The backbone of a strong infowarrior is formed from a deep catalogue of articles compiled while doomscrolling the internet.

📰 Everything must be paid for twice

The idea here is that almost everything you acquire must be paid for twice: Once using money to purchase the item and a second time to make use of the item. If you purchase a book, you have to spend time reading the book. Otherwise the book becomes an unread burden staring at your from the bookshelf. If you purchase a piece of software, you have to spend time becoming proficient with using the software. Otherwise it sits wasting space on your computer. Until you’ve paid that second price, you fail to receive utility from the initial purchase. Modern, industrialized life has given us a wealth of opportunities to pay that first price while our ability to pay the second time has not correspondingly increased.

Everything Must Be Paid For Twice [Raptitude]

This article struck me particularly strongly when considering the philosophy of Getting Things Done (GTD). I’ve long believed that GTD is the best productivity method available for my brain, but I find that I am able to capture far more tasks, projects, and ideas than I have time to work on. In a sense, I am paying the initial price of spending effort to capture these tasks and ideas, but then I fail to pay the second price of acting on what I capture. Instead, I carry around the ever-increasing debt of a bloated inbox and project folders that never get opened because they have too many tasks.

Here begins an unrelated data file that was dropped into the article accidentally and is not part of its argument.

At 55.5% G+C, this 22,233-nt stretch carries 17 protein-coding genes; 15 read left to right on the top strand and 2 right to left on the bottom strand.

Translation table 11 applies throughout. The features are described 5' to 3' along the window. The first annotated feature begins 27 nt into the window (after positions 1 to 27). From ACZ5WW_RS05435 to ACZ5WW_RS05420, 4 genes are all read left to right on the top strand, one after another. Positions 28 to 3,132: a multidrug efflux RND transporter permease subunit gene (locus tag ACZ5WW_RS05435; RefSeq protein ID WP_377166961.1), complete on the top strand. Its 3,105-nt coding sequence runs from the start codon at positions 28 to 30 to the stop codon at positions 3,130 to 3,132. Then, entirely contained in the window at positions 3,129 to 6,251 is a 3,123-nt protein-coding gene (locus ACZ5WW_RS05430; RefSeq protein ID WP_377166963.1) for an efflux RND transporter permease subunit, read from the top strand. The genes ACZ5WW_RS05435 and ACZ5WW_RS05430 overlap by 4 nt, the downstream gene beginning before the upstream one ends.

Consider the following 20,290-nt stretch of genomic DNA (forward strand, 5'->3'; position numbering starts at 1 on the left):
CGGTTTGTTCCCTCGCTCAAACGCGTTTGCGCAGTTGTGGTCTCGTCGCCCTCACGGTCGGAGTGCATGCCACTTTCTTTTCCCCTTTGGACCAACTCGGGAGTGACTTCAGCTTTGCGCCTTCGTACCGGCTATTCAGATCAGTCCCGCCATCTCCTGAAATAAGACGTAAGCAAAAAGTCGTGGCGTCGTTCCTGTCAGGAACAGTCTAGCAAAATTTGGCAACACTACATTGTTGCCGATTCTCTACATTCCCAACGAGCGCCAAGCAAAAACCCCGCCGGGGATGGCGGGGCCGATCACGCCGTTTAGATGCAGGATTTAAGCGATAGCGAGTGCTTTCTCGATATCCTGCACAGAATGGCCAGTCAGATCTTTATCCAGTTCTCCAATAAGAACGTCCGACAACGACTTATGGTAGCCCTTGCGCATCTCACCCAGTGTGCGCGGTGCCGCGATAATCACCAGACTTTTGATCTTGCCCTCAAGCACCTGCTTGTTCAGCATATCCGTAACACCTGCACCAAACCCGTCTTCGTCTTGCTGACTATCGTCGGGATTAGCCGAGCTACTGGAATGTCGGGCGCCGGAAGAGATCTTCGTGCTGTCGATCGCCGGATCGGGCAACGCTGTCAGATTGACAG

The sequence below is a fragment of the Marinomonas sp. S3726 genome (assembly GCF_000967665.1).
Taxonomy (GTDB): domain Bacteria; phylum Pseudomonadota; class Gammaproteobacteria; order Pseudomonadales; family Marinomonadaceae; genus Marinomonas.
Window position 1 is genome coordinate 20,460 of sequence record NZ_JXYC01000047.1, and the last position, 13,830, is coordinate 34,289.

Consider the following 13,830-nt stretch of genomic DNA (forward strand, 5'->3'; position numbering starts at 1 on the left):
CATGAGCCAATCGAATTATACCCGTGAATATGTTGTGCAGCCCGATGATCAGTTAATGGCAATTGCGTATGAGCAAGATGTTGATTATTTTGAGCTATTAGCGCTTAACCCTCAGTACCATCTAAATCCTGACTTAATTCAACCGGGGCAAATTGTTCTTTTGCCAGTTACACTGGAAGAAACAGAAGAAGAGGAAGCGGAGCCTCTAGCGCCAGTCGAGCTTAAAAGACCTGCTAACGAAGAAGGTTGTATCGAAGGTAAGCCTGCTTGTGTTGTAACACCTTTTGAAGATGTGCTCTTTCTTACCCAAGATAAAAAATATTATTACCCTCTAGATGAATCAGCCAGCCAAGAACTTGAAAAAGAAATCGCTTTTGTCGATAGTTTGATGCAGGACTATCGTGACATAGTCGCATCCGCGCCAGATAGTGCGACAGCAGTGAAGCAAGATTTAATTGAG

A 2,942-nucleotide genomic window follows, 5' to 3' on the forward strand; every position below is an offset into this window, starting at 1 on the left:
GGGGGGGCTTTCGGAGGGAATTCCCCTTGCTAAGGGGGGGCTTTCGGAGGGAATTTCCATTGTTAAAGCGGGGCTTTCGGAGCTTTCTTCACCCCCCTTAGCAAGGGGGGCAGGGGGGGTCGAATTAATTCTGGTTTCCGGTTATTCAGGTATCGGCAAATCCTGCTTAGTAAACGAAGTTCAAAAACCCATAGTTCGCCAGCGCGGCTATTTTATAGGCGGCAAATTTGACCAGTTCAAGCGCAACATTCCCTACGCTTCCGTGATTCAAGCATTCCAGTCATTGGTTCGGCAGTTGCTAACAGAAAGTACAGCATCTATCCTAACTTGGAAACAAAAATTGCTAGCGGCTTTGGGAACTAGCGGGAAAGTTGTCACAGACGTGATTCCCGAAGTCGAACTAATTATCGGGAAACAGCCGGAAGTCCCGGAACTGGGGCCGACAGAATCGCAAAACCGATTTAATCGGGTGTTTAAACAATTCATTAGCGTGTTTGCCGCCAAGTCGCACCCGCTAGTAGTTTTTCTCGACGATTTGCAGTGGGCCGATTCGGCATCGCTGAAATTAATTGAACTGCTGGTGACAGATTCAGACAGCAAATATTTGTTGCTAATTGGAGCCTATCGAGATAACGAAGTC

For a long time I have recognized that there is a problem with my GTD system. Considering this problem in light of paying for everything twice makes me realize that I need to focus on paying the second time and avoiding paying for so many things the first time. I can continue to capture ideas and tasks, but I need to focus my attention on what I can/want to get done right now. Everything else should go into a database tool like Notion instead of my task manager OmniFocus for later recall. I’m still a new user on Notion, so I haven’t quite fully paid that second price yet. We’ll see how this effort goes…

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📰📹 Bulldozers are only slightly slower than atomic bombs

The simple, straightforward story presented here by Dorothea Lange and Pirkle Jones is an understatement — purposely and understatement. Under the swelling pressure of a skyrocketing birth rate, places for people to live and water for crops and factories has become critical. Perhaps understatement is the better way to show that bulldozers are only slightly slower than atomic bombs; or that the nature of destruction is not altered by calling it the price of progress.

To witness population inflation of such proportions that ways of life are uprooted, fruiting trees sawed down, productive land inundated and bodies already buried force out of the ground is to realize that as life teems so does death. And that man is the active agent of both.

Aperture magazine, 1960

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📰🦴 Why is it called “Skyline Blvd”?

There were few all-year residents. The Mountain’s main use was light recreational, primarily summer use. Why, then, was Skyline Boulevard built in 1924 if there was no one here to demand it? Amazingly, the first urgings came from the military. The thinking ran like this: “With a good road down the ridge, we can quickly place heavy armorments anywhere best suited to stop a Pacific Coast invasion.”  They thought invaders would have difficulty fighting uphill against well positioned artillery.  They called it the “Sky-Line.”

They Called it the “Sky-Line” [Kings Mountain Online]

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